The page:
Influence of environmental factors on the abundance of naturalised annual clovers in the South Island hill and high country
The abundance of four naturalised annual clovers (striated, cluster, suckling, haresfoot) and two sown clovers (subterranean and white clover) was investigated in relation to topographical, soil fertility and management factors on two contrasting hill/high country stations in the South Island: Glenfalloch in inland Canterbury (1 665 mm annual rainfall), and Mt Grand in Central Otago (703 mm annual rainfall). Site surveys were conducted in three hill blocks per farm, with measurements of grassland species cover, slope, aspect, grazing intensity, soil fertility, soil depth, and altitude made within quadrats along three transects at upper, middle and lower hill slope positions. The only naturalised clover present at Glenfalloch was suckling, whereas all were present at Mt Grand. The % cover of naturalised annual clovers was greater (30.1) than that of white clover (3.8) or subterranean clover (0.1) at Mt Grand. The % cover of white clover decreased with increasing altitude. The % cover of striated and cluster clover was greatest on sunny aspects, while white clover % cover was greatest on shady aspects. White clover cover increased and striated clover cover decreased with increasing available soil phosphorus. Naturalised annual clovers exhibit regeneration and persistence strategies that allow them to regenerate and grow in dry hill/high country pastures.... [Show full abstract]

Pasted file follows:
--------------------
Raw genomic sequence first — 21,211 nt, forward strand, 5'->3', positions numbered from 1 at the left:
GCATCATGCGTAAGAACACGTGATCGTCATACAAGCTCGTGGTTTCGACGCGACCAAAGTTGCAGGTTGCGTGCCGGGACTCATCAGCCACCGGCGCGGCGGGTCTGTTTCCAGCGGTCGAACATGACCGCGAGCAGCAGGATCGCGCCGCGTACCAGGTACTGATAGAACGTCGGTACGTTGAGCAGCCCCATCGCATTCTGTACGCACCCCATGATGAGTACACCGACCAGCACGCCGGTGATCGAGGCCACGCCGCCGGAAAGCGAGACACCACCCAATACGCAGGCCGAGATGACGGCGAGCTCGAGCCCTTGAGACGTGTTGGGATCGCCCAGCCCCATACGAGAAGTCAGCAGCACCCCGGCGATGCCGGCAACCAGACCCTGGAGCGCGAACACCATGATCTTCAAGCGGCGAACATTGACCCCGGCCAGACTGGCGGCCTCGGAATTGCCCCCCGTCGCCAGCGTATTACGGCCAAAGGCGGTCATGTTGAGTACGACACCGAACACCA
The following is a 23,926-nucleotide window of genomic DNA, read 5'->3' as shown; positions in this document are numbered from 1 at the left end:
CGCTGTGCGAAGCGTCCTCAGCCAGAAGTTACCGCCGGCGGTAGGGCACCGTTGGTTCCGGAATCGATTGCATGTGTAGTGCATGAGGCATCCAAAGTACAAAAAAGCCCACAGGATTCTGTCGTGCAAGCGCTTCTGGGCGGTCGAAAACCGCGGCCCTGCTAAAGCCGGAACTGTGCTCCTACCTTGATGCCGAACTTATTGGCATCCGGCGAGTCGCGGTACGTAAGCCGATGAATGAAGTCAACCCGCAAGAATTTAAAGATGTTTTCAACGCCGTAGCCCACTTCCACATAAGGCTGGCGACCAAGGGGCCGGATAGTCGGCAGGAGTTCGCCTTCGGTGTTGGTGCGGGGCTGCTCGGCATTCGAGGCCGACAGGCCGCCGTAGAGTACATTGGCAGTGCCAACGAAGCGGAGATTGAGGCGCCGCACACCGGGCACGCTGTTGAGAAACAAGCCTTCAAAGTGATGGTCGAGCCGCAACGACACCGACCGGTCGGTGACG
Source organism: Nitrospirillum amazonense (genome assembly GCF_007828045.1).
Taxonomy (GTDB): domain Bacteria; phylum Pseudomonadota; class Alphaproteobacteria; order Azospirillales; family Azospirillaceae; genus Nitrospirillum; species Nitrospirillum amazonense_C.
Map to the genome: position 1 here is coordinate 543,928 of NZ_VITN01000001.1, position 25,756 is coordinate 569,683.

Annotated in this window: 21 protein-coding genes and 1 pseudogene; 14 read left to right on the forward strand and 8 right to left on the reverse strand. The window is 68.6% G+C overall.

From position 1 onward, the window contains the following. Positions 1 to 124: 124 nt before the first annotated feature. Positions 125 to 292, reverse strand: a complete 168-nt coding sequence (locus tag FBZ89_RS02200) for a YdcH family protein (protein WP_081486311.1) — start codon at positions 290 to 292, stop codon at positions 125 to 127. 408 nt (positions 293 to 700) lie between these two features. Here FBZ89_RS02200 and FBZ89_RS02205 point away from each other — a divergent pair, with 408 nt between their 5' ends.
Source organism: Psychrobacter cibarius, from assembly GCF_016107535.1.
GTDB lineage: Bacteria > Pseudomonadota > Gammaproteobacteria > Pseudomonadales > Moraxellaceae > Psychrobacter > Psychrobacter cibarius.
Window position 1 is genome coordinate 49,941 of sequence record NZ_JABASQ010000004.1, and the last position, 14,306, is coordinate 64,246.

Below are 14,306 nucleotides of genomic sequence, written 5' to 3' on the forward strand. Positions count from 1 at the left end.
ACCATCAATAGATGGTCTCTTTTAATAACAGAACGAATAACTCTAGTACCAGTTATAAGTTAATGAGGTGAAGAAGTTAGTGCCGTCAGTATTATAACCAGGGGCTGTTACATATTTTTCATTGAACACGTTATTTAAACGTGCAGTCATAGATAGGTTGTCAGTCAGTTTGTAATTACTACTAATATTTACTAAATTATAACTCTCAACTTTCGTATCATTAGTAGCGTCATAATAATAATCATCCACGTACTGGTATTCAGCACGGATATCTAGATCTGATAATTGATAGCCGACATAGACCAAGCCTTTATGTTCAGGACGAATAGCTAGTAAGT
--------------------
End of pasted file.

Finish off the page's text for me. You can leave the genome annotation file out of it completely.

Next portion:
KeywordsOlsen P; soil moisture; Trifolium striatum; Trifolium glomeratum; Trifolium dubium; Trifolium subterraneum; Trifolium repens; Trifolium arvense; hill country; pasture
TypeConference Contribution - Published (Conference Paper)
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